Translated from the German by Rachel McNicholl.


does anyone open the car door for a lady these days, girls and boys, says ophelia, shaking her head and forgetting to add the question mark.

she covers her eyes with her hands. the skin on ophelia’s hands is old, old too on her wrists, on her fingers, in her face—ophelia’s skin is old all over. you could cut her skin open and peel it off, undress ophelia, fold her skin and hang it on a clothes horse.

ophelia’s skin is old. not ophelia.

does anyone write letters at all these days, boys and girls, says ophelia, sitting in her armchair and sliding her hands under her thighs. it’s my back, she says; the base of my spine, she says.

ophelia has a lot of whys and becauses, and sometimes when we visit ophelia—we just say we’re going to see ophelia because she says ‘going to the old folks’ home’ has a bit of death about it—then ophelia has lots of onceuponatimes too, and smiles a lot, and her smile looks like washing fresh out of the tumble-drier.

in the top drawer of her bedside table ophelia keeps sweets; they’re like scratchy marbles in your mouth, and they suit ophelia’s voice, the way it rewinds and spools and sometimes stalls when she’s talking about the past. ever so slowly ophelia coils a backthen and a wheniwasyourage around her neck until every word is a rope.

ophelia likes us because she has someone to listen to her; she doesn’t remember our faces or our names.


girls and boys, boys and girls, says ophelia.

in my day we were always going out; we went dancing in short skirts and high heels, and the men’s eyes would follow us, and really tom was the only one i was interested in, with his blue eyes, that look that would make you think of paris, says ophelia, but the look in her eyes doesn’t make you think of paris, more of a vase teetering on the edge of the table.

ophelia talks and tells stories and sighs often in between. we laugh a lot so that ophelia can feel amusing, ask a lot of questions so that ophelia can feel interesting, and we’re there so that ophelia can feel younger. ophelia: we say it a lot, it’s a nice name; it doesn’t suit the woman who paces up and down in her room and straightens out the fringes of her rug with a big wide comb. ophelia: it goes with puckered red lips, giggly glasses of champagne, smudged kisses on cheeks. ophelia sounds like curtain calls and bows and glances tossed over your shoulder.

i was never in the theatre, children, no, says ophelia and laughs; she has forgotten how to laugh, it tumbles awkwardly from her lips, falls on to the rug with a muffled thud. we nod, but that doesn’t change anything; for us, ophelia has always been on stage, only in main roles. she was a singer, she was in the opera. that’s how it is, that’s how ophelia is. for us.


when ophelia walks from her room to the lounge, it looks a bit like an aubergine being carried by two forks. ophelia’s breathing is dry; when ophelia’s asleep, one of us says death is coming. it creeps into the body and creeps out again. that’s okay for a while, but when the while is up, the body is just a hollow body, and death creeps in and lies down to sleep, and we nod and hold ophelia’s hands, stroke her cheeks; the skin there looks as if it was left behind by mistake. if we visit in the evening and ophelia’s asleep, the moment feels a bit like in church when you accidentally drop the car keys you’ve been fidgeting away with.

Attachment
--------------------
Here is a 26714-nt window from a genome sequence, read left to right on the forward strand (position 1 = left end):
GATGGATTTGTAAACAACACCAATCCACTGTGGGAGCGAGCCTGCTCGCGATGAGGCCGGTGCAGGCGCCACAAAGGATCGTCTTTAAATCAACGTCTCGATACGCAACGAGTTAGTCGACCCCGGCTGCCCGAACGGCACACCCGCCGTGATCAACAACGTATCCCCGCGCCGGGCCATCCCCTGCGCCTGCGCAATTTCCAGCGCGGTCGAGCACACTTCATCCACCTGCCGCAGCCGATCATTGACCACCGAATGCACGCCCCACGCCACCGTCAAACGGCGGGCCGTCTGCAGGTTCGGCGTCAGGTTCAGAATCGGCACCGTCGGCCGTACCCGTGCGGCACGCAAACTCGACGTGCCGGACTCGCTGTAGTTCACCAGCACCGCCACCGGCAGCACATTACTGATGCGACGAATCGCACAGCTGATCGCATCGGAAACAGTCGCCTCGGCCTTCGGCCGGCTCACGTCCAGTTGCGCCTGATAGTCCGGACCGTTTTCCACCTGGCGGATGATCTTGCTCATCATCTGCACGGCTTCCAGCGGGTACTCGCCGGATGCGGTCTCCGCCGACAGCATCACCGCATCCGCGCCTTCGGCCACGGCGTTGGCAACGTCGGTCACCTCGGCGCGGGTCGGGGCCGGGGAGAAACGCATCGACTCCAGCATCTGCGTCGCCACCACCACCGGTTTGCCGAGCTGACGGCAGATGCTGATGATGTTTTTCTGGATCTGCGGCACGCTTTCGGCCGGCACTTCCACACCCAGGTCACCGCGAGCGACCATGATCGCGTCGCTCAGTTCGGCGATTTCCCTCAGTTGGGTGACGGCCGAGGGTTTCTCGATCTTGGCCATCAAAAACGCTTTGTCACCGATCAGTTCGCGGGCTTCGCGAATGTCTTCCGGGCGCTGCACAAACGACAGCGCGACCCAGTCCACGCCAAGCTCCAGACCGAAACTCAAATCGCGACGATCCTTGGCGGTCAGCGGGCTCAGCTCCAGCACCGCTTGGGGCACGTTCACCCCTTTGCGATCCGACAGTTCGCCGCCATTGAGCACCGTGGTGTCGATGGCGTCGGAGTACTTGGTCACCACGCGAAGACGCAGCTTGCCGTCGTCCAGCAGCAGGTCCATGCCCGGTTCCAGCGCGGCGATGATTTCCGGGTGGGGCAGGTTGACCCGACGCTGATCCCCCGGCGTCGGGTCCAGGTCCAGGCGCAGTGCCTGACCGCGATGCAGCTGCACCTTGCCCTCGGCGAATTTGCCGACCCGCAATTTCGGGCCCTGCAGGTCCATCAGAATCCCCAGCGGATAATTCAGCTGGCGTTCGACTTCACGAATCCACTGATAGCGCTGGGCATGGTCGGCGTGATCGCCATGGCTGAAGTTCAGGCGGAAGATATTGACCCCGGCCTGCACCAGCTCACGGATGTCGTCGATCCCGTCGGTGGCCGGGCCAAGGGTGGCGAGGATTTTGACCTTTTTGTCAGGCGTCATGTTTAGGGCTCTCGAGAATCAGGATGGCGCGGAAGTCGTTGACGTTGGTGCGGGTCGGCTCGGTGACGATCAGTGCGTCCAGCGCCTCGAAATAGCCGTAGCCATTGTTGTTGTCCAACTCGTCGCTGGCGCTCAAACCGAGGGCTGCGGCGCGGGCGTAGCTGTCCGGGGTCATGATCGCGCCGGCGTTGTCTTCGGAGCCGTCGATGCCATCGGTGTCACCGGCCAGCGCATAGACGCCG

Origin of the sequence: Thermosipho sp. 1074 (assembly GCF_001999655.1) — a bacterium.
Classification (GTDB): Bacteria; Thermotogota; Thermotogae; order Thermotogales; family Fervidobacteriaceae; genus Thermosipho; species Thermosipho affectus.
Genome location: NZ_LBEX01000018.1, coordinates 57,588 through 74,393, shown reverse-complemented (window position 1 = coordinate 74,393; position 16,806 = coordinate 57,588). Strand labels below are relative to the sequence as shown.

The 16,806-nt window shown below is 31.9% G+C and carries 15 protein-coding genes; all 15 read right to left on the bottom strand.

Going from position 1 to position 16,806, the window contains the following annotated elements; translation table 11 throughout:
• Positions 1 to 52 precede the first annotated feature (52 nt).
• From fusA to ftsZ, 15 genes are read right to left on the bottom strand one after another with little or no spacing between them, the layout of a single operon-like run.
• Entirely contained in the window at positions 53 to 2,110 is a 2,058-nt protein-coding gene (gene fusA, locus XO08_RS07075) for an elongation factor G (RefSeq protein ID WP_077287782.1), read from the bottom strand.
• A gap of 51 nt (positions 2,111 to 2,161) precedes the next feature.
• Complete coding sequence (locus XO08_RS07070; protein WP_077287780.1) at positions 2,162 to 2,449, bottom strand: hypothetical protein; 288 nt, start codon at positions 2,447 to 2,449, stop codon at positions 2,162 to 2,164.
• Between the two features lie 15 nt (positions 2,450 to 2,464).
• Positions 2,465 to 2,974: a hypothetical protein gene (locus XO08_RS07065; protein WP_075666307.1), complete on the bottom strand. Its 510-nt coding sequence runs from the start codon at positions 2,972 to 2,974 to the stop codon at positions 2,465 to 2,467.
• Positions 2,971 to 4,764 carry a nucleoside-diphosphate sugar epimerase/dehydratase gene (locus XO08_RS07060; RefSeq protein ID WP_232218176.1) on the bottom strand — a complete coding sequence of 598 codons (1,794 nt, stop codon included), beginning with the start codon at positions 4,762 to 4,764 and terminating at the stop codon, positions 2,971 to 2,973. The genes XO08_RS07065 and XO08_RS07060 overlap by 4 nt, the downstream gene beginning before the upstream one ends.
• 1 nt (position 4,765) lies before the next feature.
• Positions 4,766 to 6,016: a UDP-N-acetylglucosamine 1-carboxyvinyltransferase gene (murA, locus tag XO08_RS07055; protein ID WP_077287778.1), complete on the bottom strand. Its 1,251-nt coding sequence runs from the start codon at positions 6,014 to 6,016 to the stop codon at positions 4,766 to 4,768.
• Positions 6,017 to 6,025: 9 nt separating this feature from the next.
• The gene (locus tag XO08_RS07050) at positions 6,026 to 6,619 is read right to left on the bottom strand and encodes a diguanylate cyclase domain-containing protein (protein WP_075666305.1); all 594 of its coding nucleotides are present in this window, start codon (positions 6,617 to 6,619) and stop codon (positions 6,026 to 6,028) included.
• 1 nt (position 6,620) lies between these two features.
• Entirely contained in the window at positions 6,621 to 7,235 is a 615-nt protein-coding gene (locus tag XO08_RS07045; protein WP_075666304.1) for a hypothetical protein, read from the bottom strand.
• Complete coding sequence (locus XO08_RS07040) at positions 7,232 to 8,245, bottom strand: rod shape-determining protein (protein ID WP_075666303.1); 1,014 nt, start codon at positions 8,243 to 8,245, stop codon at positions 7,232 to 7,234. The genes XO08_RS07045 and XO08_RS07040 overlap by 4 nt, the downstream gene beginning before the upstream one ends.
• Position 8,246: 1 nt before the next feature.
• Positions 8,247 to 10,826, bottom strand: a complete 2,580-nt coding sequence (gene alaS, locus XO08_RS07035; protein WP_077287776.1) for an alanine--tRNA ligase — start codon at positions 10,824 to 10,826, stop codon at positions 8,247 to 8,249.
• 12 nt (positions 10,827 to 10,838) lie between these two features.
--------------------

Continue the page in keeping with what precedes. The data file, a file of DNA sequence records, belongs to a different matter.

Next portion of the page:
we talk about death because it’s part of it all; the same way we often talk about feet. because one of us knows that people don’t talk nearly enough about feet; that isn’t right; we all end at our feet, don’t we? and so we talk about death and we talk about ophelia too, and in between we put ands, and before that a few ifs and whens and us.

ophelia’s breathing is an inflatable ball that’s gone a bit flat, and when she talks she stretches her voice around the stories until it tears. ophelia might die soon, we know that. we’re there so that only ophelia’s body will die in this white bed, in this white room, and not ophelia.


ophelia only tells us the stories that make us blush for her; she likes our red cheeks; she reaches out to touch them; beetroot children, she says, and we laugh so that ophelia can laugh too.

ophelia tells stories and we sit on the edge of her bed, say yes, ophelia, and pull the covers up to her chin so that our hands have something to do when she’s talking about tom’s hands, which are so like his mouth, soft and sure. we fix her sheets, tucking them in well so that we don’t have to look at each other when ophelia’s talking about tom’s mouth, about tom’s mouth between her legs. we blush. for ourselves, maybe, but mainly for ophelia, lying there all wrinkles and folds.

what happened with tom in the end? one of us asks and ophelia says: jan. jan? we ask, and ophelia says: josef and anton and bernd. and then ophelia tells us about josefantonbernd sitting naked on the kitchen table and herself in her underwear washing last night’s dishes and josefantonbernd laughing. in ophelia’s stories everyone is always beautiful.


it’s sunday and ophelia’s mouth is full of flour. one of us found her in the afternoon, on the rug, with a comb. heart attack, the one of us says and we nod. death. ophelia. in between an and.

it feels like in church when you accidentally drop the car keys you’ve been fidgeting away with. it feels like having breathed in, and trembling and waiting and waiting, until someone says you can breathe out. and that’s how it should be.

ophelia, we say, and lie down with our feet sole to sole on the rug.